“Do you like school?” I ask him.
He attends a bilingual Head Start program, and an afterschool program at one of the local Catholic churches.
He nods, a serious expression on his face.
His mother watches him answer the question with that look mothers get – admixed pride and wonder and concern.
He is the reason this quiet young woman crossed the border into the United States about four years ago. She carried him over in her arms.
“My motive [for coming here] was my son,” she says to me. “Para sacarlo adelante.”
So that he has a chance. A future.
I think of my own daughter, at that moment probably just getting home from school and sitting down at the computer to do her homework. When she was little I would tuck her into bed telling her I loved her more than the sun and the moon and stars. And I meant it. Still do.
And yet, I find myself thinking, could I have done for her as this young woman did for her son?
A modern immigration story
“I come from a humble town,” Erica says to me, describing a town in Mexico where most of the parents cannot afford to buy their children shoes.
Erica and her baby lived with her parents, and two of her brothers, 15 and 7 years old.
“There was no work there, no way to make money,” Erica continues. “My parents didn’t have enough for food.”
A few minutes later she adds: “No hay prestamo para comer.”
There’s no loan you can get for food.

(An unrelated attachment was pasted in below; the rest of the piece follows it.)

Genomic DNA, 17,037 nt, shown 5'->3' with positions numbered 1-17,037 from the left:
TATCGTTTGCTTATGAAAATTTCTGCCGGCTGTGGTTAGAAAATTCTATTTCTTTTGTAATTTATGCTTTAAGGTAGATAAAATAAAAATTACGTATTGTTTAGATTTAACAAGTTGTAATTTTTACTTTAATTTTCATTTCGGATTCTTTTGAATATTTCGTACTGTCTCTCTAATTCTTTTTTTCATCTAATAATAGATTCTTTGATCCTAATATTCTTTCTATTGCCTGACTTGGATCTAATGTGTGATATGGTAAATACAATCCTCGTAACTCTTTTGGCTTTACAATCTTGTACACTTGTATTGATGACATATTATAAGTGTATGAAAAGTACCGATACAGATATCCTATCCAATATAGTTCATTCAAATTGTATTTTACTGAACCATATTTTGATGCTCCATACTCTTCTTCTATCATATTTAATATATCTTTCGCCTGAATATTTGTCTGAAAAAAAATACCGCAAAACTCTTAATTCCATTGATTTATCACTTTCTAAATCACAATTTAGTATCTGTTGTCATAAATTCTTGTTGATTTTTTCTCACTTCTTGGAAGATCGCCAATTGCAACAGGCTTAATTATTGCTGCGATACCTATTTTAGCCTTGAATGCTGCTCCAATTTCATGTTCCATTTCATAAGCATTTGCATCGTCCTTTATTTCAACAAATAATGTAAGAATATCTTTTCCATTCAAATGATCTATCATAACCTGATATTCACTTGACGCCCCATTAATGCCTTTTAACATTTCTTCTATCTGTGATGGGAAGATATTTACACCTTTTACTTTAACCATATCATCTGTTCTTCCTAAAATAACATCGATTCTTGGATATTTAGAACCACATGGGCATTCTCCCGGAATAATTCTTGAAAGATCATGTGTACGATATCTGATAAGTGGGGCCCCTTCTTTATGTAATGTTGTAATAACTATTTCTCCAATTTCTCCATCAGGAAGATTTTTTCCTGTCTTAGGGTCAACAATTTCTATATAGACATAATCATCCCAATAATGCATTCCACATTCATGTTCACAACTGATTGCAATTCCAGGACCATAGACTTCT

Getting a visa to come into the U.S. to work is nearly impossible for someone like Erica. An unskilled laborer, she fits into the lowest priority category of applicants for a pool of only 40,000 visas granted annually.
Even to visit the U.S. with a tourist visa isn’t an option for someone like her, I learn.
It costs $100 to get an interview to see about a visa. And to qualify for the visa, you have to give proof of substantial savings, or hold title to real estate in Mexico.
Erica didn’t have a hope of savings or real estate. But she had hope.
Several of Erica’s brothers had already crossed the border and settled into restaurant jobs in the Philadelphia area. She knew they worked 12-hour days, making about $8 per hour -- enough, she thought, for her son to have something better in his future.
Erica came across the border the way so many of the poor do – by hiring a “coyote” to lead her through some of the toughest terrain in Mexico and the United States.
“No se si aguante,” she tells me the coyote told her when she first approached him. He doubted she could make it across with a child in tow.
Somehow, she convinced him.
She carried her son – and his powdered formula and diapers – through forests and steep gorges and cornfields. She slogged through mud when it rained, and through cold nights.